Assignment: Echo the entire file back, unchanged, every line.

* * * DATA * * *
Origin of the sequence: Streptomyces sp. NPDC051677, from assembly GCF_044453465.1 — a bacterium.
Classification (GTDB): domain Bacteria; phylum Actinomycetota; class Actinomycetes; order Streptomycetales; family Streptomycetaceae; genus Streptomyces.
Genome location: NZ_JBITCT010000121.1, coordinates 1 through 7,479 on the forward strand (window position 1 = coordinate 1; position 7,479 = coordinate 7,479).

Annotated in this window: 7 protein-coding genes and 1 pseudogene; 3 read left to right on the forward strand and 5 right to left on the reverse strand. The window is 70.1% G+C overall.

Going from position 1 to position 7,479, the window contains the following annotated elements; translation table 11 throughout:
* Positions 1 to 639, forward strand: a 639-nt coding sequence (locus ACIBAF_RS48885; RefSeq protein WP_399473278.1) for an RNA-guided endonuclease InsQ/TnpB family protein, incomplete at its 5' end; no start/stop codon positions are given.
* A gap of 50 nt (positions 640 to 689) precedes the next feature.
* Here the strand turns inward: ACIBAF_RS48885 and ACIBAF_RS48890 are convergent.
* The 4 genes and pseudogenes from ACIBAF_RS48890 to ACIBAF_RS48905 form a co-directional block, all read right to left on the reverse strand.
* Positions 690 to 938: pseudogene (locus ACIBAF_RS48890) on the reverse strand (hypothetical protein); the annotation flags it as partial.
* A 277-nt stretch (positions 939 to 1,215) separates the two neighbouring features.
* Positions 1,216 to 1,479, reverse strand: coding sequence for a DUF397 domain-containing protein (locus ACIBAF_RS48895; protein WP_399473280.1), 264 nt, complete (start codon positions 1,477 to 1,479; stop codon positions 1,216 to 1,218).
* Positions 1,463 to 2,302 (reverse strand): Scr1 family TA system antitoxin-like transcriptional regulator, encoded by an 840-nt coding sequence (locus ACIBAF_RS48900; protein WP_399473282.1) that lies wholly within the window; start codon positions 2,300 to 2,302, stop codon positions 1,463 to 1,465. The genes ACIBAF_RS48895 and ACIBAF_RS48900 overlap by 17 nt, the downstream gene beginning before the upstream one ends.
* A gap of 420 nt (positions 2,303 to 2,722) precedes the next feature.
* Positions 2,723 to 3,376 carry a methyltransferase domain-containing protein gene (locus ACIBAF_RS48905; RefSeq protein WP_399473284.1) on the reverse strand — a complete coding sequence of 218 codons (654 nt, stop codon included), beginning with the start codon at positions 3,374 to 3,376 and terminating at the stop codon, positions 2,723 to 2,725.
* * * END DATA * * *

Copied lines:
Origin of the sequence: Streptomyces sp. NPDC051677, from assembly GCF_044453465.1 — a bacterium.
Classification (GTDB): domain Bacteria; phylum Actinomycetota; class Actinomycetes; order Streptomycetales; family Streptomycetaceae; genus Streptomyces.
Genome location: NZ_JBITCT010000121.1, coordinates 1 through 7,479 on the forward strand (window position 1 = coordinate 1; position 7,479 = coordinate 7,479).

Annotated in this window: 7 protein-coding genes and 1 pseudogene; 3 read left to right on the forward strand and 5 right to left on the reverse strand. The window is 70.1% G+C overall.

Going from position 1 to position 7,479, the window contains the following annotated elements; translation table 11 throughout:
* Positions 1 to 639, forward strand: a 639-nt coding sequence (locus ACIBAF_RS48885; RefSeq protein WP_399473278.1) for an RNA-guided endonuclease InsQ/TnpB family protein, incomplete at its 5' end; no start/stop codon positions are given.
* A gap of 50 nt (positions 640 to 689) precedes the next feature.
* Here the strand turns inward: ACIBAF_RS48885 and ACIBAF_RS48890 are convergent.
* The 4 genes and pseudogenes from ACIBAF_RS48890 to ACIBAF_RS48905 form a co-directional block, all read right to left on the reverse strand.
* Positions 690 to 938: pseudogene (locus ACIBAF_RS48890) on the reverse strand (hypothetical protein); the annotation flags it as partial.
* A 277-nt stretch (positions 939 to 1,215) separates the two neighbouring features.
* Positions 1,216 to 1,479, reverse strand: coding sequence for a DUF397 domain-containing protein (locus ACIBAF_RS48895; protein WP_399473280.1), 264 nt, complete (start codon positions 1,477 to 1,479; stop codon positions 1,216 to 1,218).
* Positions 1,463 to 2,302 (reverse strand): Scr1 family TA system antitoxin-like transcriptional regulator, encoded by an 840-nt coding sequence (locus ACIBAF_RS48900; protein WP_399473282.1) that lies wholly within the window; start codon positions 2,300 to 2,302, stop codon positions 1,463 to 1,465. The genes ACIBAF_RS48895 and ACIBAF_RS48900 overlap by 17 nt, the downstream gene beginning before the upstream one ends.
* A gap of 420 nt (positions 2,303 to 2,722) precedes the next feature.
* Positions 2,723 to 3,376 carry a methyltransferase domain-containing protein gene (locus ACIBAF_RS48905; RefSeq protein WP_399473284.1) on the reverse strand — a complete coding sequence of 218 codons (654 nt, stop codon included), beginning with the start codon at positions 3,374 to 3,376 and terminating at the stop codon, positions 2,723 to 2,725.